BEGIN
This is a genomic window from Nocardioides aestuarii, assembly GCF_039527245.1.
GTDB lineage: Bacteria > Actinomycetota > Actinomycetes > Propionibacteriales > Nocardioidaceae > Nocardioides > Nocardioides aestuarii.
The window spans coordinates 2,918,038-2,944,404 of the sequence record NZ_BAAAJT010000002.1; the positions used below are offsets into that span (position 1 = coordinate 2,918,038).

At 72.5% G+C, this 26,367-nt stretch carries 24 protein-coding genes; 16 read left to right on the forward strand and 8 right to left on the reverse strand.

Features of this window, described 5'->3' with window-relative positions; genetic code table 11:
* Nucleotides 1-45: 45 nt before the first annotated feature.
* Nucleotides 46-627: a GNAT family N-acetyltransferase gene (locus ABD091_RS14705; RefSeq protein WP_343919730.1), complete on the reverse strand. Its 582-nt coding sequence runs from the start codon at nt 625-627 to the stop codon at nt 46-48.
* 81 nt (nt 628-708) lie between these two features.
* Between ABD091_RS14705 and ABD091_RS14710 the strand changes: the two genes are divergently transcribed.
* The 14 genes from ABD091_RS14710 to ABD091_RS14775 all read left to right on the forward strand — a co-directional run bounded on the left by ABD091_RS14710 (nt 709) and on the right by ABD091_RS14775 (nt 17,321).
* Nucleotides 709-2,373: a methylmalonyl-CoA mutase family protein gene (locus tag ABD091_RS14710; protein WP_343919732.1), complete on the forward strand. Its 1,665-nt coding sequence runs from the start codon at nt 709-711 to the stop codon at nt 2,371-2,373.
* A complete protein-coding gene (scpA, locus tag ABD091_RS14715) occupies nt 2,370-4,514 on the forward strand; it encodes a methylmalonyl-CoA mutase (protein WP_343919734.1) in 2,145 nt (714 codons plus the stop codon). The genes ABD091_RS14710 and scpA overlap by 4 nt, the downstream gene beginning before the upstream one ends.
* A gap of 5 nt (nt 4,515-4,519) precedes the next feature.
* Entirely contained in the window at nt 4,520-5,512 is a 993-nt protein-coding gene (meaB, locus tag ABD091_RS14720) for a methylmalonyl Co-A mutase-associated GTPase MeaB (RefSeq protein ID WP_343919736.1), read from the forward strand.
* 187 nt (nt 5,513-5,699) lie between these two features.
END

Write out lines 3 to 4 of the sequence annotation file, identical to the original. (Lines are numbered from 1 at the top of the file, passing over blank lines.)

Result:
The window spans coordinates 2,918,038-2,944,404 of the sequence record NZ_BAAAJT010000002.1; the positions used below are offsets into that span (position 1 = coordinate 2,918,038).

At 72.5% G+C, this 26,367-nt stretch carries 24 protein-coding genes; 16 read left to right on the forward strand and 8 right to left on the reverse strand.